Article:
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Indignity's Shelf Will Not Remain Urns' Final Stop

11 Feb 2005

By Michelle Roberts

Summary: Lawmakers move to pay respects to patients left unclaimed at the state hospital after cremation.

By the early 1900s, thousands of mentally ill patients had died anonymously inside Oregon State Hospital in Salem.

Today, the uncollected cremated remains of 3,490 of them are stored in corroding copper canisters. From ceiling to floor, they line dusty shelves near asbestos-abatement manuals kept in an abandoned hospital storage building.

On Thursday, Senate President Peter Courtney, D-Salem, said such "disrespect for the dead" won't stand, and he announced the creation of a legislative work group that will locate an "appropriate resting place" for the urns.

"When you see the cans and their condition and the room they're in, it is a stark commentary on how society views people in this situation and our whole mental health system," Courtney said.

"We're trying to get better, but we have so far to go."

In October, The Oregonian published photos of the copper cans, many of which are dented and fused together from decades of neglect. The photos were part of a series of stories examining unhealthy conditions at the 122-year-old hospital, which is home to more than 740 patients.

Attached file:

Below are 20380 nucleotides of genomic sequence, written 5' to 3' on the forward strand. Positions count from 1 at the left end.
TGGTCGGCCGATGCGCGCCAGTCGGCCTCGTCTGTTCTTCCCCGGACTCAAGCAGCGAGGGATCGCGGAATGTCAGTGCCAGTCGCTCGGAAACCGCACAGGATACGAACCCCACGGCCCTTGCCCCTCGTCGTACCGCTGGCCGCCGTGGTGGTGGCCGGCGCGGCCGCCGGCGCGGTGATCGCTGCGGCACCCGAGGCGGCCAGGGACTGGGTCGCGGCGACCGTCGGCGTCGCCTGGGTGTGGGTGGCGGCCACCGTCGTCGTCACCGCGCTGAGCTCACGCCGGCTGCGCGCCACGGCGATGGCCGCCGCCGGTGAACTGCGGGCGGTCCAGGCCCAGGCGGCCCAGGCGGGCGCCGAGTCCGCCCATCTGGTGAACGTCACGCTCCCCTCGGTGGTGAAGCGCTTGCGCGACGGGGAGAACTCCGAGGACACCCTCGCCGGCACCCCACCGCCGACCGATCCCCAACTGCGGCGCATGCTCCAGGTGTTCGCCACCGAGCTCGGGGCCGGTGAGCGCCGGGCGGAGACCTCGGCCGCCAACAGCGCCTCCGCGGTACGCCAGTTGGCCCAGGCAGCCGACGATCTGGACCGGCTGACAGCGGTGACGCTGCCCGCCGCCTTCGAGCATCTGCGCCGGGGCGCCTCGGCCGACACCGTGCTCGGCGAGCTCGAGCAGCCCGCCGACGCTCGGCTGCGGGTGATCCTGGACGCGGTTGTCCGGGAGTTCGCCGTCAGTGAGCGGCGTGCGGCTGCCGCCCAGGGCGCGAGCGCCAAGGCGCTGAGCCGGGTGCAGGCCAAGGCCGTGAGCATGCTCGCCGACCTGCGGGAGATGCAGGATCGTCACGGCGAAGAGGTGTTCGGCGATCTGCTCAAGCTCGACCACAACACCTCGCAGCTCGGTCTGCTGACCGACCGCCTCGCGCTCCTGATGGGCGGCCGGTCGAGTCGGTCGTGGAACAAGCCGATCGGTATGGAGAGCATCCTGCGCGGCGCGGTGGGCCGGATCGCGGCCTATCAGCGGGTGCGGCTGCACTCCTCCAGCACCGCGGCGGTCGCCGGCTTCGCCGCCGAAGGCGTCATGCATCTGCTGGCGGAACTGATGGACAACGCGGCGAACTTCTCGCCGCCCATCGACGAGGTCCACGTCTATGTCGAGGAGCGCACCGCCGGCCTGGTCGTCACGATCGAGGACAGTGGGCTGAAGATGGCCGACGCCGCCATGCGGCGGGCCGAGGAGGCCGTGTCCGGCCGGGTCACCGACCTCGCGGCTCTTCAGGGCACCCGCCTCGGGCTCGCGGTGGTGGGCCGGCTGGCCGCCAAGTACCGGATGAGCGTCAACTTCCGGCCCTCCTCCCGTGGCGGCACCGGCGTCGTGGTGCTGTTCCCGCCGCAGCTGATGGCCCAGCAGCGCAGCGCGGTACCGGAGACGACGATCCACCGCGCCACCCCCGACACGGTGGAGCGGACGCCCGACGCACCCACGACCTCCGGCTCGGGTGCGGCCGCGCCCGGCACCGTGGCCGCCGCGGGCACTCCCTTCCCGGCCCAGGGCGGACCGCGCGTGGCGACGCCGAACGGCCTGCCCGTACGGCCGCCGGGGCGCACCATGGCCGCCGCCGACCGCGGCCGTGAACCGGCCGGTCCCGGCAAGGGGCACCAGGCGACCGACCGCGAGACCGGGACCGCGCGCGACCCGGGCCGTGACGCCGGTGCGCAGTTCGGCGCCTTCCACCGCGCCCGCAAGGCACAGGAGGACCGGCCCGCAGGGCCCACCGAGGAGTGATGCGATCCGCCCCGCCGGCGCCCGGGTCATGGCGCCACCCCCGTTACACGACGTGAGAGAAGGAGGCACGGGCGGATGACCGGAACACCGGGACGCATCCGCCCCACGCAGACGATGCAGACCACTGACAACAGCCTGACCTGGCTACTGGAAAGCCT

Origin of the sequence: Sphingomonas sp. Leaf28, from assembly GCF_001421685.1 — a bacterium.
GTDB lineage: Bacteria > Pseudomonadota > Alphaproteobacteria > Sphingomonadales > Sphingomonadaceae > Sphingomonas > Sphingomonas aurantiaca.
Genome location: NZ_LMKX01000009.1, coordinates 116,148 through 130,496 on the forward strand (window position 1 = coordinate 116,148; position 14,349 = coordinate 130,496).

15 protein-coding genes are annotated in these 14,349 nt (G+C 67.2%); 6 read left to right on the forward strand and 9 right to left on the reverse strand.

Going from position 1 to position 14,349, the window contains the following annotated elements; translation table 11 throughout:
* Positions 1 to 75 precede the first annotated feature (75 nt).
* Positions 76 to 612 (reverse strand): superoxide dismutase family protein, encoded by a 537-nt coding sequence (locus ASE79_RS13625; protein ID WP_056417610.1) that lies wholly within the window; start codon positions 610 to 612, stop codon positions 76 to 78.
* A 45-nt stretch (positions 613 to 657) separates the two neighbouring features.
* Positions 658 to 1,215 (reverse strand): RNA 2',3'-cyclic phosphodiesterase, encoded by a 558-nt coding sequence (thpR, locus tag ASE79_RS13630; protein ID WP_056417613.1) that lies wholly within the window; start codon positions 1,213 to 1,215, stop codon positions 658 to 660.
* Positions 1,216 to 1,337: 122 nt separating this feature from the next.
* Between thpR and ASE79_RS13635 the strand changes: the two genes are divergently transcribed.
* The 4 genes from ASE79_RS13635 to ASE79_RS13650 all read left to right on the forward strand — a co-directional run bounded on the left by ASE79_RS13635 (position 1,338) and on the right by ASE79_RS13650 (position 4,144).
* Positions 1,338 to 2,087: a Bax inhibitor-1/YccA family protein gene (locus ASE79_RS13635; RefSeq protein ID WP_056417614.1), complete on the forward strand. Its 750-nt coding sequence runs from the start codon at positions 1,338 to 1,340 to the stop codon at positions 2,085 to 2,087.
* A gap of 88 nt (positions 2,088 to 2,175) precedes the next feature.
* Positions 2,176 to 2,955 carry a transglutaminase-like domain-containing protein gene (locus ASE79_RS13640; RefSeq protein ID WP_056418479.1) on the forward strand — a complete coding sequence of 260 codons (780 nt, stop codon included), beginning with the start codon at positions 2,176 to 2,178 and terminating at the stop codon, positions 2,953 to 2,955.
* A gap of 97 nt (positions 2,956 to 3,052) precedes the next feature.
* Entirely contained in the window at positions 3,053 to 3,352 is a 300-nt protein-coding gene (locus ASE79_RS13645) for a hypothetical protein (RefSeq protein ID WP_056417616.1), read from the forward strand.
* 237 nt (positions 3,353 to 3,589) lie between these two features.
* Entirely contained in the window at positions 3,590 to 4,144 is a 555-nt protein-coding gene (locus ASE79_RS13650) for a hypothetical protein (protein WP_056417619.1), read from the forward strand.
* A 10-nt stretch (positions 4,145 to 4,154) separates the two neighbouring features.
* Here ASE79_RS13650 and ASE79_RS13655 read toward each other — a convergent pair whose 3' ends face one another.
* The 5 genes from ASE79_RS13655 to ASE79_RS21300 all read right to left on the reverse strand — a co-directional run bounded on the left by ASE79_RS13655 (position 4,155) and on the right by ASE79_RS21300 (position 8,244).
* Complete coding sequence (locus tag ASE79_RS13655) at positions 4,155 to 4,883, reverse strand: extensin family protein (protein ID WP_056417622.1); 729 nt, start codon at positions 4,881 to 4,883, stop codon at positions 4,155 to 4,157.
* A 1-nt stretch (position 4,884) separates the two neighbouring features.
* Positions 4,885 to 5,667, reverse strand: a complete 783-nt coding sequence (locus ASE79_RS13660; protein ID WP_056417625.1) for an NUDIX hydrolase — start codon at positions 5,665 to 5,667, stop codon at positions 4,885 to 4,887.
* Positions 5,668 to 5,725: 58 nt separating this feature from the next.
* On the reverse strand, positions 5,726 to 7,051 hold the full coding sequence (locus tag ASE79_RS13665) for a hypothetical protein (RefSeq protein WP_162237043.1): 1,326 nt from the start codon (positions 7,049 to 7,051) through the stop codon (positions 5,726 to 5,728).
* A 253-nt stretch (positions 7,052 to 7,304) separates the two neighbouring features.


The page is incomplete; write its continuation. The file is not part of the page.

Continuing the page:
Shortly after the series was published, Courtney said he and his staff toured the hospital and the storage building.

"It was pretty upsetting," he said. "I won't deny it."

The work group, which will be led by Sen. Laurie Monnes Anderson, D-Gresham, will begin meeting next month to find a simple but dignified place to inter the remains, Courtney said. The group will include representatives from the Oregon Department of Human Services, which oversees the hospital, mental health advocacy groups, patients and others, including representatives of Lee Mission Cemetery, who have offered to help find a proper resting place for the urns.

The Mental Health Association of Portland, which has begun soliciting private donations for a memorial, also will participate.

Until the early 1900s, unclaimed hospital dead were buried in an asylum cemetery. But between 1913 and 1914, the state decided it needed the land and exhumed the bodies of more than 5,000 patients. All unclaimed remains were cremated, dumped in the crudely welded copper cans and stored in a hospital basement for more than six decades.

In 1976, the urns were moved to a modest, underground memorial on hospital grounds. But water seeped into the vaults, damaging the containers and obscuring most of their paper labels. A few years ago, the hospital unearthed them and stashed them in the storage building. Many cans are labeled with numbers rather than names.

"It's time for recognition of people whose remains were not made a high enough priority before," said Bob Nikkel, who heads mental health and addiction programs for the Department of Human Services.

The work group will meet March 13 and 28 and expects to make its recommendations at a final meeting April 4.

© 2005 Oregonian Publishing Co. All rights reserved. Used with permission of The Oregonian.

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